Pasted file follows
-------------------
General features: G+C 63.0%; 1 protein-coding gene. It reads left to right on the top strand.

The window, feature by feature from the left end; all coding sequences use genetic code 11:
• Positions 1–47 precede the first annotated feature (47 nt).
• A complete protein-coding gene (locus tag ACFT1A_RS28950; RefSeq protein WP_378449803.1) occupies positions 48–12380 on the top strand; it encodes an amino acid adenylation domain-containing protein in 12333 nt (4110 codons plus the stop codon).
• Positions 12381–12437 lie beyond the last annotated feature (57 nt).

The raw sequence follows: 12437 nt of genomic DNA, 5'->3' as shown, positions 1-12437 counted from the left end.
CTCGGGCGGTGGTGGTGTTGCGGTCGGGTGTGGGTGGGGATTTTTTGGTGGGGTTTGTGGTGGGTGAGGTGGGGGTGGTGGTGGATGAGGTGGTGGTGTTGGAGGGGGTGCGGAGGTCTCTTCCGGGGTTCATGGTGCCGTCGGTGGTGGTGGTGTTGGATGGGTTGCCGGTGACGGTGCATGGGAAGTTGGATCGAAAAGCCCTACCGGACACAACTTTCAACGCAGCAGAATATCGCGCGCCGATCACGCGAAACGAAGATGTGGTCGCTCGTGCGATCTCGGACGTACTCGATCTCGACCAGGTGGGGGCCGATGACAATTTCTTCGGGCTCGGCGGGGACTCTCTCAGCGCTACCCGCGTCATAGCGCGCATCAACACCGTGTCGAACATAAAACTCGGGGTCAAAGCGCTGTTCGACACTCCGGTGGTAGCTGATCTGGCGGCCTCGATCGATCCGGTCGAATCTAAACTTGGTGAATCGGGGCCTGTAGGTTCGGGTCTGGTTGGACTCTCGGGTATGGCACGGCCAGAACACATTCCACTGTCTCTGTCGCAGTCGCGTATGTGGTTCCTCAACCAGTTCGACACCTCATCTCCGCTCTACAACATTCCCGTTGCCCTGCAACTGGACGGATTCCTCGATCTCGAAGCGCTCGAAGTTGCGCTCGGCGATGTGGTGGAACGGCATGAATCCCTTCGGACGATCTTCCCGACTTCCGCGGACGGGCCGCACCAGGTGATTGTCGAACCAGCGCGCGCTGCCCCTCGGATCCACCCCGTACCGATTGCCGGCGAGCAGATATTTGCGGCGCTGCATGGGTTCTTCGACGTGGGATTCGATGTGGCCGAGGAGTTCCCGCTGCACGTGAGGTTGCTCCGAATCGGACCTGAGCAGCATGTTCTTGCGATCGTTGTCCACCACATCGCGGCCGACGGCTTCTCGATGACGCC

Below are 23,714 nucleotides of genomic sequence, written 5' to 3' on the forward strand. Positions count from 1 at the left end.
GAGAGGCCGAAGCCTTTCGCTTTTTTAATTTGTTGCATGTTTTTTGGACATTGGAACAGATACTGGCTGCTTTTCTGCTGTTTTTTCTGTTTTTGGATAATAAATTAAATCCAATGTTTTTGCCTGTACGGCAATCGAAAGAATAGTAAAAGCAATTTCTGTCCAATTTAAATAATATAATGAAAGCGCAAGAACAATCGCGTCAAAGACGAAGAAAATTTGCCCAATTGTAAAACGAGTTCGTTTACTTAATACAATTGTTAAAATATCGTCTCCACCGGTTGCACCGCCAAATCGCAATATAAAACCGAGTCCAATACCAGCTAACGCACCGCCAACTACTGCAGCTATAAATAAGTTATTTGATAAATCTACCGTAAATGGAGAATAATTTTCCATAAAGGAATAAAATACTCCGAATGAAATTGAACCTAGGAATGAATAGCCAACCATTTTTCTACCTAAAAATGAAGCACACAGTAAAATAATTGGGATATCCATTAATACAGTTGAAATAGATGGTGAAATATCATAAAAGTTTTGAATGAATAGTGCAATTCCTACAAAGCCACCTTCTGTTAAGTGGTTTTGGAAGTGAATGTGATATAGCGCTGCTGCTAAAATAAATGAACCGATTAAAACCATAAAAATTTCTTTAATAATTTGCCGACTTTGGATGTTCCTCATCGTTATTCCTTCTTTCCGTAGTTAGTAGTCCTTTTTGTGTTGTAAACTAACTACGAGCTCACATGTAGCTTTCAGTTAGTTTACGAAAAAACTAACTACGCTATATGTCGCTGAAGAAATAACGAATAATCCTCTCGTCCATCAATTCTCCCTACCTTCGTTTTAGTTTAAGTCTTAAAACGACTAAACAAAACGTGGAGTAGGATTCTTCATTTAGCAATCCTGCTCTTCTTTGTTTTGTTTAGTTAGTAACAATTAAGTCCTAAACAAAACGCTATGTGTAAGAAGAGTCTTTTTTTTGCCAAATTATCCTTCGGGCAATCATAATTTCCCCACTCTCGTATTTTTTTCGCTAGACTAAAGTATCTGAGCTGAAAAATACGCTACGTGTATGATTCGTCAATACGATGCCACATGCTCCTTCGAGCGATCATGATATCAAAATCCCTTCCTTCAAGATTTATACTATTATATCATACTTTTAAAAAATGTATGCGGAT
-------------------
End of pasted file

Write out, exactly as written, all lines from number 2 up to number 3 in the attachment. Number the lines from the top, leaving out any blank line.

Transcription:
The window, feature by feature from the left end; all coding sequences use genetic code 11:
• Positions 1–47 precede the first annotated feature (47 nt).